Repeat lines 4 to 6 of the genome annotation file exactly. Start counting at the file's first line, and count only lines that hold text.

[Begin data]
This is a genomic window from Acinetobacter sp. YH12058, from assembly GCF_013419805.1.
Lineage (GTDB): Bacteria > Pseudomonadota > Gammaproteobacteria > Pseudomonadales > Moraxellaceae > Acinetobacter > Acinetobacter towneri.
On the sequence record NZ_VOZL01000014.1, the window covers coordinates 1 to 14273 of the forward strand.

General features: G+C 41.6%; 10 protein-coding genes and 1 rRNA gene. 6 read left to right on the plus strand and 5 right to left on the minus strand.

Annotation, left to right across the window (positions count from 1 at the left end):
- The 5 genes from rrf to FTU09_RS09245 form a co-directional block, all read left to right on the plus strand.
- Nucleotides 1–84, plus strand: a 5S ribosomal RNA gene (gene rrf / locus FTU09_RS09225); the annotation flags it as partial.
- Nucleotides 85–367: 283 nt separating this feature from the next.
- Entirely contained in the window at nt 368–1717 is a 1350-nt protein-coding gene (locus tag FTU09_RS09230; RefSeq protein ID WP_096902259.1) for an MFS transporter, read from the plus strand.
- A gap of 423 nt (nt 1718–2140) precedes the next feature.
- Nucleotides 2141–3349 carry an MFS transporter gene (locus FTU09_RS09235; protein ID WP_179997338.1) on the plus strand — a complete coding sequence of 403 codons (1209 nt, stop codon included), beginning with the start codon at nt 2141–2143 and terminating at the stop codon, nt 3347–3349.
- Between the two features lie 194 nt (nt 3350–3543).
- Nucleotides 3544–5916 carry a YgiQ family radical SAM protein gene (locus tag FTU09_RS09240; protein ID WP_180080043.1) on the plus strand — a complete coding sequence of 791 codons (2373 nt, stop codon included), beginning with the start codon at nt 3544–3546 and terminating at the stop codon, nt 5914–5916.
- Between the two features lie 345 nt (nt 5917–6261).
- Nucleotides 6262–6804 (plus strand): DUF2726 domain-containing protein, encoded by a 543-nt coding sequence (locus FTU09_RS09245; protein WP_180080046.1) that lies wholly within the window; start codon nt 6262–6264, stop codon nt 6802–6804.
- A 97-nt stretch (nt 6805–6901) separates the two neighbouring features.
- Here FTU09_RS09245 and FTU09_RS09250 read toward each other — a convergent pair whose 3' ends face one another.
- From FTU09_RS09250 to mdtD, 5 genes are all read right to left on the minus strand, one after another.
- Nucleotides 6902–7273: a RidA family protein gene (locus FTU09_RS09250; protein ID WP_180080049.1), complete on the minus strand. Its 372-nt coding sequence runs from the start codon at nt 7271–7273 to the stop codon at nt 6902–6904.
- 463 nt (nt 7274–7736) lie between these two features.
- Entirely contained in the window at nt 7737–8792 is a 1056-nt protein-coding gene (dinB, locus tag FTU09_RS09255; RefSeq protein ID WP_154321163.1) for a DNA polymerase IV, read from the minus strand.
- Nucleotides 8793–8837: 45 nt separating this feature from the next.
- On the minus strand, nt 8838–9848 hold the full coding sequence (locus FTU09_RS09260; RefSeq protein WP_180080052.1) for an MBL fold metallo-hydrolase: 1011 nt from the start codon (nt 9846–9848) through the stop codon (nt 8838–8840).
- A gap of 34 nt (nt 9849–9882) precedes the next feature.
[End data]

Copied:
General features: G+C 41.6%; 10 protein-coding genes and 1 rRNA gene. 6 read left to right on the plus strand and 5 right to left on the minus strand.

Annotation, left to right across the window (positions count from 1 at the left end):
- The 5 genes from rrf to FTU09_RS09245 form a co-directional block, all read left to right on the plus strand.